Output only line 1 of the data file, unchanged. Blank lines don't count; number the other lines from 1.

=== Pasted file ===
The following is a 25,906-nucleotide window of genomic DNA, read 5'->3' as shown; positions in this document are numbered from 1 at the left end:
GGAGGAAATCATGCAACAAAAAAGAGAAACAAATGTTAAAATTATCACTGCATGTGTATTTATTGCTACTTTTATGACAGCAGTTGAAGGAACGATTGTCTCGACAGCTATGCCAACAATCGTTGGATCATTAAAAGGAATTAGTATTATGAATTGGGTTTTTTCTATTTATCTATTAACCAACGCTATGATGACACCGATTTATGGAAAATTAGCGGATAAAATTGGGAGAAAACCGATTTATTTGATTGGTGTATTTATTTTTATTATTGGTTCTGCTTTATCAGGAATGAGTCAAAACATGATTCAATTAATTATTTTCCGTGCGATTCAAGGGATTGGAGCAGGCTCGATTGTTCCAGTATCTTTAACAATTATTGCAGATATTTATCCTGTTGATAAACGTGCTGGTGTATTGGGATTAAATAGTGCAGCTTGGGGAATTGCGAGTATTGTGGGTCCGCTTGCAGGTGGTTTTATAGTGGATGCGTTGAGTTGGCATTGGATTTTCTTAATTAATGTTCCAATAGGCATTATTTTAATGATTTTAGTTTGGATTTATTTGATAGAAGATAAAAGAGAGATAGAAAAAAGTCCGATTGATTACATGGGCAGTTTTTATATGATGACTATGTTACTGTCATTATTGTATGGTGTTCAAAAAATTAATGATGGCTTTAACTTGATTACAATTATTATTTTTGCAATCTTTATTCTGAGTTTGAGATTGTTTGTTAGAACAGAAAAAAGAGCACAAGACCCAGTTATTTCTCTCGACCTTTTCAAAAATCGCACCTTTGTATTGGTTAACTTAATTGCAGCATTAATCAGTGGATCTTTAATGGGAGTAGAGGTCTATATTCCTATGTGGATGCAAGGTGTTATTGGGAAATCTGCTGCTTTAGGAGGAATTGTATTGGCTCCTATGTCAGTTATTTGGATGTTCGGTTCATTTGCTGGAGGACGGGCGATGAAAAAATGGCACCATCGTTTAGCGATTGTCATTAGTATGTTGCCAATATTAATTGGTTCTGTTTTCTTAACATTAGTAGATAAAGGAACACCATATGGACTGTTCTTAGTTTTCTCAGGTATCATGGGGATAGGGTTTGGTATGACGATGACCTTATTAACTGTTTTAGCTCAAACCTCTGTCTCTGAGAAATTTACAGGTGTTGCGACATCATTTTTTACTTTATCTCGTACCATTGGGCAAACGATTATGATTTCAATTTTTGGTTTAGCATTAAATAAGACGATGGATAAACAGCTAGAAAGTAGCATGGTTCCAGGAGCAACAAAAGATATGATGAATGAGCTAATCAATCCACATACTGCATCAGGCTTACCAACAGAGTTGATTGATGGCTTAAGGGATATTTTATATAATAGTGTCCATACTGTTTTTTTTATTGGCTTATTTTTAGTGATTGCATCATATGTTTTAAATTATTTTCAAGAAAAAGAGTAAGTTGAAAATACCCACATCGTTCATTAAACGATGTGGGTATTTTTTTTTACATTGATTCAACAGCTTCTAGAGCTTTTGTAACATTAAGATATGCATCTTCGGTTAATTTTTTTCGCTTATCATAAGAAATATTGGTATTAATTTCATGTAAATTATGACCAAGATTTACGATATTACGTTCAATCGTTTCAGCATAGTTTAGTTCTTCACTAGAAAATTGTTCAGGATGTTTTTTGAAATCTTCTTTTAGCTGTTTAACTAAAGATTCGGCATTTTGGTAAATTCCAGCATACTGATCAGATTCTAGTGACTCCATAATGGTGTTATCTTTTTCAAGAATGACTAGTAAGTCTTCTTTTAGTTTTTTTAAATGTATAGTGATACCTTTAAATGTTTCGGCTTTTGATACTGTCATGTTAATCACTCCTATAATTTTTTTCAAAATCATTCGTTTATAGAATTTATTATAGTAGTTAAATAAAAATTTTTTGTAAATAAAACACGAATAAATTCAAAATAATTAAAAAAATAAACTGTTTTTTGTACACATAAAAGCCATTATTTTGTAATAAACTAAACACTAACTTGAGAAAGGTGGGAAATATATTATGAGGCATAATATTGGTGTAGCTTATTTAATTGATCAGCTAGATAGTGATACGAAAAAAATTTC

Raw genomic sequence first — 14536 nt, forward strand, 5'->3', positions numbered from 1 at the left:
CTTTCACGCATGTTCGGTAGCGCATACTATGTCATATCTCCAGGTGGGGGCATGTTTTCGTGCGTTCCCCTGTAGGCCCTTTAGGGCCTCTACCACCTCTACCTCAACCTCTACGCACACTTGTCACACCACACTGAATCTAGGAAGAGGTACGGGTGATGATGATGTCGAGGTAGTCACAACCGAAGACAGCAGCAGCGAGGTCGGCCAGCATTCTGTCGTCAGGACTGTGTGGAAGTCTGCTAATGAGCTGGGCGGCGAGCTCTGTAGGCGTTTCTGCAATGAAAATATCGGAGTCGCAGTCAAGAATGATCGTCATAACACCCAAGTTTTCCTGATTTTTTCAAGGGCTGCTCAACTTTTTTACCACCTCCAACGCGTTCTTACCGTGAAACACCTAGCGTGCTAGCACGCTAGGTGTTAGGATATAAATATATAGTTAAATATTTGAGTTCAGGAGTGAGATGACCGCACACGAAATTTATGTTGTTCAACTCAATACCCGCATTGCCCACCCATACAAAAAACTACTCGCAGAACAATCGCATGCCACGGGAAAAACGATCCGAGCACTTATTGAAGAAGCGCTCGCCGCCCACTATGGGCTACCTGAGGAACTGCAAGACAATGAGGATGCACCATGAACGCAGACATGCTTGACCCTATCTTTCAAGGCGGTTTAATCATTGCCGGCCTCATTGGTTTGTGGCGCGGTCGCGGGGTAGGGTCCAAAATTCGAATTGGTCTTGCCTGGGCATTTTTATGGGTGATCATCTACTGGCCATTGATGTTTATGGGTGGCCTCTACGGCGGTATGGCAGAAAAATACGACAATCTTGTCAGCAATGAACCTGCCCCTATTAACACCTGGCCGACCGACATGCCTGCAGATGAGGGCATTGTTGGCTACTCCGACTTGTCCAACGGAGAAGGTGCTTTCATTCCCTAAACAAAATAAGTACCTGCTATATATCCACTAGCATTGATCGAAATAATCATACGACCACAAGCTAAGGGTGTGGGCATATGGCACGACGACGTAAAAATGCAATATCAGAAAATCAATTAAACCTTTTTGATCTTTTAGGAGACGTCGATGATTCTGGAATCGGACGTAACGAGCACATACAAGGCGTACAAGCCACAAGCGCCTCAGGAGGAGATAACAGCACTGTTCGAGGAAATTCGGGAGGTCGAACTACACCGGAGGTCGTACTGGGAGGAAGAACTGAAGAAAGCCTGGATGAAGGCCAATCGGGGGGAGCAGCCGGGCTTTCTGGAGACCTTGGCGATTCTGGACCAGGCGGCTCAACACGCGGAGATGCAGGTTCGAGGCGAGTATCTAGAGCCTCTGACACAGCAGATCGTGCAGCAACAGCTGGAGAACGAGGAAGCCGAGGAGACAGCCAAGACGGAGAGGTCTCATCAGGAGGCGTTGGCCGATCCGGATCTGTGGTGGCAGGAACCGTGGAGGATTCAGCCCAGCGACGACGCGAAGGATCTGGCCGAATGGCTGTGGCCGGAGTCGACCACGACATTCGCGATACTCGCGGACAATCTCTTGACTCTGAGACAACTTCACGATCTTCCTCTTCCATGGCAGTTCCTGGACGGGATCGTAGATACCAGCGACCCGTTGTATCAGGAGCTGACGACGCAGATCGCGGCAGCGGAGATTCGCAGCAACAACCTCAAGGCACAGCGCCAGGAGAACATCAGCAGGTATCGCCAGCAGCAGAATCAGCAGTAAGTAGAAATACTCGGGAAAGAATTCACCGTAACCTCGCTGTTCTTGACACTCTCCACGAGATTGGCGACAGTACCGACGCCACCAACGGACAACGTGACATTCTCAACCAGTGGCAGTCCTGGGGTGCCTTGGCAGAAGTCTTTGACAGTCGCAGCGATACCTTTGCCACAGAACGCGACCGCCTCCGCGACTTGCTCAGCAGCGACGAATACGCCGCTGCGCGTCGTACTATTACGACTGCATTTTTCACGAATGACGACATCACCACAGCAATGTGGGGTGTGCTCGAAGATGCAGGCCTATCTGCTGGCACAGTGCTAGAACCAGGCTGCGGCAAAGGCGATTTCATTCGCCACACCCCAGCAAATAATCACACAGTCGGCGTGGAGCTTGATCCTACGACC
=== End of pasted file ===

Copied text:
The following is a 25,906-nucleotide window of genomic DNA, read 5'->3' as shown; positions in this document are numbered from 1 at the left end: